A sampling of Y2K glitches since Jan. 1:greenspun.com : LUSENET : Grassroots Information Coordination Center (GICC) : One Thread
With AM-Y2K-The Sequel
The Associated Press
A sampling of Y2K glitches since Jan. 1:
-The Oregon Statewide Year 2000 Project Office relied on an electronic device that stamped Jan. 1, 2000, as Dec. 32, 1999. A glitch also delayed processing of food stamps and other benefits for one day.
-A video store in upstate New York tried to charge a customer $91,250 after computers showed a rented movie was being returned 100 years late.
-Web sites for Vice President Al Gore's campaign and the U.S. Naval Observatory, the nation's timekeeper, showed the year as 19100.
-Computers at 33 airport weather stations in Iowa briefly stopped sending reports.
-At the Oak Ridge nuclear weapons plant in Tennessee, Y2K disrupted a computer that tracks weight and type of nuclear material. Plant operations were unaffected.
-Merchants who failed to upgrade software from CyberCash posted some credit charges multiple times.
-In Sweden, Y2K shut down equipment used to interpret electrocardiogram data at some hospitals, though the EKG machines were not affected.
-France's defense satellite system lost its ability to detect equipment failure but continued to operate. -Heat failed in apartments for about 900 families in Pyongchon, South Korea.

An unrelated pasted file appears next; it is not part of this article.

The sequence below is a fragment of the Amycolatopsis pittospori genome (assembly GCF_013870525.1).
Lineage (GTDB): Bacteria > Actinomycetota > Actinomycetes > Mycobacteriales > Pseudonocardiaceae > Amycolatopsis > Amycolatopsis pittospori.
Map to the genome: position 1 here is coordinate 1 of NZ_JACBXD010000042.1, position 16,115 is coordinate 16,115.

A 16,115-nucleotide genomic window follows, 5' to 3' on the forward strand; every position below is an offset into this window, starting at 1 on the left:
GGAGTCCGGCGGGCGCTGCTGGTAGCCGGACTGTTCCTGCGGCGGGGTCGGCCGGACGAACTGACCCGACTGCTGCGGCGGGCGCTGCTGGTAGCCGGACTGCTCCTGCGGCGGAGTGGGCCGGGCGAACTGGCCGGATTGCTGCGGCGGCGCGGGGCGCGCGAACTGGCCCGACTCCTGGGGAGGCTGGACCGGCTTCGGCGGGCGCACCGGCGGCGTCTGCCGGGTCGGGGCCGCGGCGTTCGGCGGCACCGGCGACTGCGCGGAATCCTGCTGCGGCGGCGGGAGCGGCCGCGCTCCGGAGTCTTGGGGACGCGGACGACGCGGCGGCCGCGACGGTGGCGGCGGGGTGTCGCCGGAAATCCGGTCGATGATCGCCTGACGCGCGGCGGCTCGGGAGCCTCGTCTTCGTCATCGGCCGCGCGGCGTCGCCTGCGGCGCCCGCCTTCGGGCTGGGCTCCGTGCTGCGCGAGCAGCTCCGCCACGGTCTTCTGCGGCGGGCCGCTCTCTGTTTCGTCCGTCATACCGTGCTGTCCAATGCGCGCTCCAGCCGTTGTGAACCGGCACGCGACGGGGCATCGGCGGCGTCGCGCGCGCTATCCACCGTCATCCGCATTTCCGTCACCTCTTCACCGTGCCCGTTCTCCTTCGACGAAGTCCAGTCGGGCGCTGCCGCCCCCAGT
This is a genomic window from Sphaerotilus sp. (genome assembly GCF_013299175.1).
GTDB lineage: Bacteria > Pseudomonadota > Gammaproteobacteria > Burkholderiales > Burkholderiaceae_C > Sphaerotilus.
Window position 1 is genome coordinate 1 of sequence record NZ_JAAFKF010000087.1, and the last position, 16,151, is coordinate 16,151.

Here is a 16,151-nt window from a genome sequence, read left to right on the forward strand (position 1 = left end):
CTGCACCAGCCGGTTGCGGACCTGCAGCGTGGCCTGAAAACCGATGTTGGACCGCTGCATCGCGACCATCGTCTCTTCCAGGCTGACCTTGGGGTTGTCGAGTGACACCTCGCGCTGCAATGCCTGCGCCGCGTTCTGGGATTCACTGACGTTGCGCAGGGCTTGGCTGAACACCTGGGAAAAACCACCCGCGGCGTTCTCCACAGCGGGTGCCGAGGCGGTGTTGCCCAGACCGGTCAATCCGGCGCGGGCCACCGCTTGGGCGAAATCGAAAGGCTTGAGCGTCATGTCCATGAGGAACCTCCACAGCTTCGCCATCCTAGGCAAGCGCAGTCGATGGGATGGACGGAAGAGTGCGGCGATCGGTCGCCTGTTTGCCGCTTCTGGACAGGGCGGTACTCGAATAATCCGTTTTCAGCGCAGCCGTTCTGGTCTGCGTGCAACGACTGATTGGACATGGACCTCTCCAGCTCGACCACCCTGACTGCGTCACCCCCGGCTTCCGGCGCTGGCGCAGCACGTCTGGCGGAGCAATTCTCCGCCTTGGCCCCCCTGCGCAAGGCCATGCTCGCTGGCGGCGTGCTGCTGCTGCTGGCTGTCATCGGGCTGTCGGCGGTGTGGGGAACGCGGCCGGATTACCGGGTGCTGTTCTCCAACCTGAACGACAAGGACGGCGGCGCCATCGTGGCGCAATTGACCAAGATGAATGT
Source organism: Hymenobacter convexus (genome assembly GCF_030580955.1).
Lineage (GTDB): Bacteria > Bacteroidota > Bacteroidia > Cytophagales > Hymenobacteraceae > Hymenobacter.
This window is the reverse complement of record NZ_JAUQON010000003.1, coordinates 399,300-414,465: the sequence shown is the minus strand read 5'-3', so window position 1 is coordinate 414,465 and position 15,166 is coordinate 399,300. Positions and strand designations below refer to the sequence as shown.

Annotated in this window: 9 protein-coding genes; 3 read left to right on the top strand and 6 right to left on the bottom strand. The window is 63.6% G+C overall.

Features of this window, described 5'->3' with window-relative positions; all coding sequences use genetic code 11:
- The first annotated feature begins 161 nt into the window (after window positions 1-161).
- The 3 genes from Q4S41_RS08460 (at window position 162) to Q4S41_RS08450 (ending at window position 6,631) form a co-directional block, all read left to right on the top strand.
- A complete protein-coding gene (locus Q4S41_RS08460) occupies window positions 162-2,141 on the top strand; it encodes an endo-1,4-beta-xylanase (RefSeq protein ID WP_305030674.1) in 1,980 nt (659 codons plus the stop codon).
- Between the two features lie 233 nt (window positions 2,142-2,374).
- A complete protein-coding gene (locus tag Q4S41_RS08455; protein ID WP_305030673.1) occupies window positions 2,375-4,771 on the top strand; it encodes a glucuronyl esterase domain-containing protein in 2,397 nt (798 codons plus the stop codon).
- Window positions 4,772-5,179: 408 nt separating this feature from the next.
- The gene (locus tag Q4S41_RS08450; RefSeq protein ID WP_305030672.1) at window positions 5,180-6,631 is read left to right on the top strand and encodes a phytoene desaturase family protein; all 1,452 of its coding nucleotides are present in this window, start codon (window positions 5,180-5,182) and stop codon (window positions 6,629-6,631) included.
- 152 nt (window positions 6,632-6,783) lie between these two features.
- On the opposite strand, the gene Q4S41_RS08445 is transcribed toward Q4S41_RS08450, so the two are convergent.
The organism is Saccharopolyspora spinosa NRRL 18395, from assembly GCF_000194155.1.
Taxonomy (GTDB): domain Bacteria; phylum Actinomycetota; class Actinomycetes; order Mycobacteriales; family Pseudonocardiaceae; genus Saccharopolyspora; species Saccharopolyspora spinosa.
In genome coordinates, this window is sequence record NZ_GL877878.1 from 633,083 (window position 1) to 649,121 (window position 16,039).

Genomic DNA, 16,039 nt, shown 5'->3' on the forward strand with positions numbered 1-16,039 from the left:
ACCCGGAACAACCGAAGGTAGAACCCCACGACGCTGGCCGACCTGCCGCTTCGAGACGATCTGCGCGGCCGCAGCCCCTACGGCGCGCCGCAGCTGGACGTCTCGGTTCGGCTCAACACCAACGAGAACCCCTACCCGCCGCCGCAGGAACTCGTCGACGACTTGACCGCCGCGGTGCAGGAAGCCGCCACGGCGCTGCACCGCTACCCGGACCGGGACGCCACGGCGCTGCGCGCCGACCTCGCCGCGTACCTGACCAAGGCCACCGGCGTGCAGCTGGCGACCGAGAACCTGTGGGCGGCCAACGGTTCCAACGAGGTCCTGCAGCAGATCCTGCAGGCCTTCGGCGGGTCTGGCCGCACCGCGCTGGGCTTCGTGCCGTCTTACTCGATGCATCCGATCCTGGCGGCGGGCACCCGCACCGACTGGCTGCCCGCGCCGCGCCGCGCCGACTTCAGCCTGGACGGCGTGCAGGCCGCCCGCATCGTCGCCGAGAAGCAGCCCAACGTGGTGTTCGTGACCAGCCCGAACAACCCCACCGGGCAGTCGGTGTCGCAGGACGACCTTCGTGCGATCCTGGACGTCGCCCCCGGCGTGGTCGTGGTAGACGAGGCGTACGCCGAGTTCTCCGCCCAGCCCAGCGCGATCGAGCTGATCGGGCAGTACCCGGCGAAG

-Data banks in Venice and Naples, Italy, listed prisoners due to be released Jan. 10 as having completed their terms Jan. 10, 1900.
-Eight computerized traffic lights failed in Jamaica.
-Up to 30,000 older cash registers in Greece printed receipts showing the year 1900.
-- Carl Jenkins (Somewherepress@aol.com), February 27, 2000
If anyone is interested, I've compiled an Excel spreadsheet form several maillists and media articles of Y2K(?) glitches. You can download the file from my website: www.techriskmgt.com.
click on the download page.
-- Dave hall (firstname.lastname@example.org), February 28, 2000.
I am going to repost this as a main thread. It's a valuable and timely resource that many visitors here could utilize.
Thanks for sharing.
-- Jennifer Bunker (email@example.com), February 28, 2000.